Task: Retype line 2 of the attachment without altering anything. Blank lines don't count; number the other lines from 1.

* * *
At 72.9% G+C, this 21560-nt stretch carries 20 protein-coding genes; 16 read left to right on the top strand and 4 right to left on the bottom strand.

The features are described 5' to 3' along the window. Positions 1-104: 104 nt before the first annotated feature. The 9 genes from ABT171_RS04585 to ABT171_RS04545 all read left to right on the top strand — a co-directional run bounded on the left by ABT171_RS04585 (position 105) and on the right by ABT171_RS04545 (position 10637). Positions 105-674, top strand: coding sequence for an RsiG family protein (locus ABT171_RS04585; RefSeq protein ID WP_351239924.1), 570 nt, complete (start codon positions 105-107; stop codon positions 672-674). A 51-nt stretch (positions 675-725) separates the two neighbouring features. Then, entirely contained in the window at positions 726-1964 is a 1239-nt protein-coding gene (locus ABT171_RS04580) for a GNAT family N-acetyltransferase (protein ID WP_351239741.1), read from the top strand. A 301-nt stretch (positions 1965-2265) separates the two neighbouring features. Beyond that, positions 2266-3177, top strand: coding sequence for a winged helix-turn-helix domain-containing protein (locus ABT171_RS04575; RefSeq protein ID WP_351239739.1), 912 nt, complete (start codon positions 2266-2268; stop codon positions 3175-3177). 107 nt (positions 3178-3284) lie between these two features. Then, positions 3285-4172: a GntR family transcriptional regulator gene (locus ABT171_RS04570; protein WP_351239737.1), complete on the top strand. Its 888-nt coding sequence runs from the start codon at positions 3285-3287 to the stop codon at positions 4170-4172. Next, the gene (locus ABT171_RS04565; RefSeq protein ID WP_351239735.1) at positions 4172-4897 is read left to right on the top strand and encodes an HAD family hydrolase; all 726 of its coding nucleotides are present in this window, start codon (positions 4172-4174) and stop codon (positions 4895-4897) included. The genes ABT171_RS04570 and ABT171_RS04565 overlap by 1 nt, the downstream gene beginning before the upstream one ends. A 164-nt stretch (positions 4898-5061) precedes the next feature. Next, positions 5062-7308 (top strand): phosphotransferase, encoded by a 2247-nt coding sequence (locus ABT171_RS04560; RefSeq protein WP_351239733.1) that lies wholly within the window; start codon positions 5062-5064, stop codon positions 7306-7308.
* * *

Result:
The features are described 5' to 3' along the window. Positions 1-104: 104 nt before the first annotated feature. The 9 genes from ABT171_RS04585 to ABT171_RS04545 all read left to right on the top strand — a co-directional run bounded on the left by ABT171_RS04585 (position 105) and on the right by ABT171_RS04545 (position 10637). Positions 105-674, top strand: coding sequence for an RsiG family protein (locus ABT171_RS04585; RefSeq protein ID WP_351239924.1), 570 nt, complete (start codon positions 105-107; stop codon positions 672-674). A 51-nt stretch (positions 675-725) separates the two neighbouring features. Then, entirely contained in the window at positions 726-1964 is a 1239-nt protein-coding gene (locus ABT171_RS04580) for a GNAT family N-acetyltransferase (protein ID WP_351239741.1), read from the top strand. A 301-nt stretch (positions 1965-2265) separates the two neighbouring features. Beyond that, positions 2266-3177, top strand: coding sequence for a winged helix-turn-helix domain-containing protein (locus ABT171_RS04575; RefSeq protein ID WP_351239739.1), 912 nt, complete (start codon positions 2266-2268; stop codon positions 3175-3177). 107 nt (positions 3178-3284) lie between these two features. Then, positions 3285-4172: a GntR family transcriptional regulator gene (locus ABT171_RS04570; protein WP_351239737.1), complete on the top strand. Its 888-nt coding sequence runs from the start codon at positions 3285-3287 to the stop codon at positions 4170-4172. Next, the gene (locus ABT171_RS04565; RefSeq protein ID WP_351239735.1) at positions 4172-4897 is read left to right on the top strand and encodes an HAD family hydrolase; all 726 of its coding nucleotides are present in this window, start codon (positions 4172-4174) and stop codon (positions 4895-4897) included. The genes ABT171_RS04570 and ABT171_RS04565 overlap by 1 nt, the downstream gene beginning before the upstream one ends. A 164-nt stretch (positions 4898-5061) precedes the next feature. Next, positions 5062-7308 (top strand): phosphotransferase, encoded by a 2247-nt coding sequence (locus ABT171_RS04560; RefSeq protein WP_351239733.1) that lies wholly within the window; start codon positions 5062-5064, stop codon positions 7306-7308.